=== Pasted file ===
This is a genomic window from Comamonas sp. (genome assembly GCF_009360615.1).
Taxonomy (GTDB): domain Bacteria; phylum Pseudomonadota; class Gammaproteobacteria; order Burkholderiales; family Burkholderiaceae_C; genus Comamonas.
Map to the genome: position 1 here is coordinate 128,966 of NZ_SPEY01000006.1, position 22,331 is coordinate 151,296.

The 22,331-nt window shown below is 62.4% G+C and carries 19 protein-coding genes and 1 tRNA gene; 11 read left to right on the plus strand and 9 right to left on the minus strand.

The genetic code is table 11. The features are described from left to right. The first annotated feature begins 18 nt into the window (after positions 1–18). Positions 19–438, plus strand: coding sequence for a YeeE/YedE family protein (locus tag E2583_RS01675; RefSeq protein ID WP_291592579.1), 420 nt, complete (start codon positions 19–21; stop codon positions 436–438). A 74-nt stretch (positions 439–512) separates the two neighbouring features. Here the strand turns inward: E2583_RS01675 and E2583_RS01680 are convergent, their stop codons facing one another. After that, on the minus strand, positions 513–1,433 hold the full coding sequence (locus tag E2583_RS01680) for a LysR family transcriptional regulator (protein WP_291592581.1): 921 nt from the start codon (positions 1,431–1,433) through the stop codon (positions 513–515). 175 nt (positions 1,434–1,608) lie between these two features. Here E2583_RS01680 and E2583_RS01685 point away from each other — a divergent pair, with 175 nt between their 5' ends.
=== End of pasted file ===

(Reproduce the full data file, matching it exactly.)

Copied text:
This is a genomic window from Comamonas sp. (genome assembly GCF_009360615.1).
Taxonomy (GTDB): domain Bacteria; phylum Pseudomonadota; class Gammaproteobacteria; order Burkholderiales; family Burkholderiaceae_C; genus Comamonas.
Map to the genome: position 1 here is coordinate 128,966 of NZ_SPEY01000006.1, position 22,331 is coordinate 151,296.

The 22,331-nt window shown below is 62.4% G+C and carries 19 protein-coding genes and 1 tRNA gene; 11 read left to right on the plus strand and 9 right to left on the minus strand.

The genetic code is table 11. The features are described from left to right. The first annotated feature begins 18 nt into the window (after positions 1–18). Positions 19–438, plus strand: coding sequence for a YeeE/YedE family protein (locus tag E2583_RS01675; RefSeq protein ID WP_291592579.1), 420 nt, complete (start codon positions 19–21; stop codon positions 436–438). A 74-nt stretch (positions 439–512) separates the two neighbouring features. Here the strand turns inward: E2583_RS01675 and E2583_RS01680 are convergent, their stop codons facing one another. After that, on the minus strand, positions 513–1,433 hold the full coding sequence (locus tag E2583_RS01680) for a LysR family transcriptional regulator (protein WP_291592581.1): 921 nt from the start codon (positions 1,431–1,433) through the stop codon (positions 513–515). 175 nt (positions 1,434–1,608) lie between these two features. Here E2583_RS01680 and E2583_RS01685 point away from each other — a divergent pair, with 175 nt between their 5' ends.